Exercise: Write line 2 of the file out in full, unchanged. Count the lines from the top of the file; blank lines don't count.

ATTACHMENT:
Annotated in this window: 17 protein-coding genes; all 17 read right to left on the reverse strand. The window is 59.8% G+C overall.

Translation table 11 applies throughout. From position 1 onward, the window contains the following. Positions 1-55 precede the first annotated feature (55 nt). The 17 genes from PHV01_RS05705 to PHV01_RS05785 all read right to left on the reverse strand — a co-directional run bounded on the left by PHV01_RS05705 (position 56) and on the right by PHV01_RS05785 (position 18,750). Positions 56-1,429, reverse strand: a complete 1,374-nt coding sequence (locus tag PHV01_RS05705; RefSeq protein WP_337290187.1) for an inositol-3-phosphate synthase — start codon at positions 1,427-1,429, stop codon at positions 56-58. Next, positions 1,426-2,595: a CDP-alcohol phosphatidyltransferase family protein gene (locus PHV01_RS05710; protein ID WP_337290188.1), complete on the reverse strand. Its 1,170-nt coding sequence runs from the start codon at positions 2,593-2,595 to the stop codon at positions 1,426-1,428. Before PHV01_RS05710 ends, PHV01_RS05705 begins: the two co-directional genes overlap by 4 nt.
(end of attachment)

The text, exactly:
Translation table 11 applies throughout. From position 1 onward, the window contains the following. Positions 1-55 precede the first annotated feature (55 nt). The 17 genes from PHV01_RS05705 to PHV01_RS05785 all read right to left on the reverse strand — a co-directional run bounded on the left by PHV01_RS05705 (position 56) and on the right by PHV01_RS05785 (position 18,750). Positions 56-1,429, reverse strand: a complete 1,374-nt coding sequence (locus tag PHV01_RS05705; RefSeq protein WP_337290187.1) for an inositol-3-phosphate synthase — start codon at positions 1,427-1,429, stop codon at positions 56-58. Next, positions 1,426-2,595: a CDP-alcohol phosphatidyltransferase family protein gene (locus PHV01_RS05710; protein ID WP_337290188.1), complete on the reverse strand. Its 1,170-nt coding sequence runs from the start codon at positions 2,593-2,595 to the stop codon at positions 1,426-1,428. Before PHV01_RS05710 ends, PHV01_RS05705 begins: the two co-directional genes overlap by 4 nt.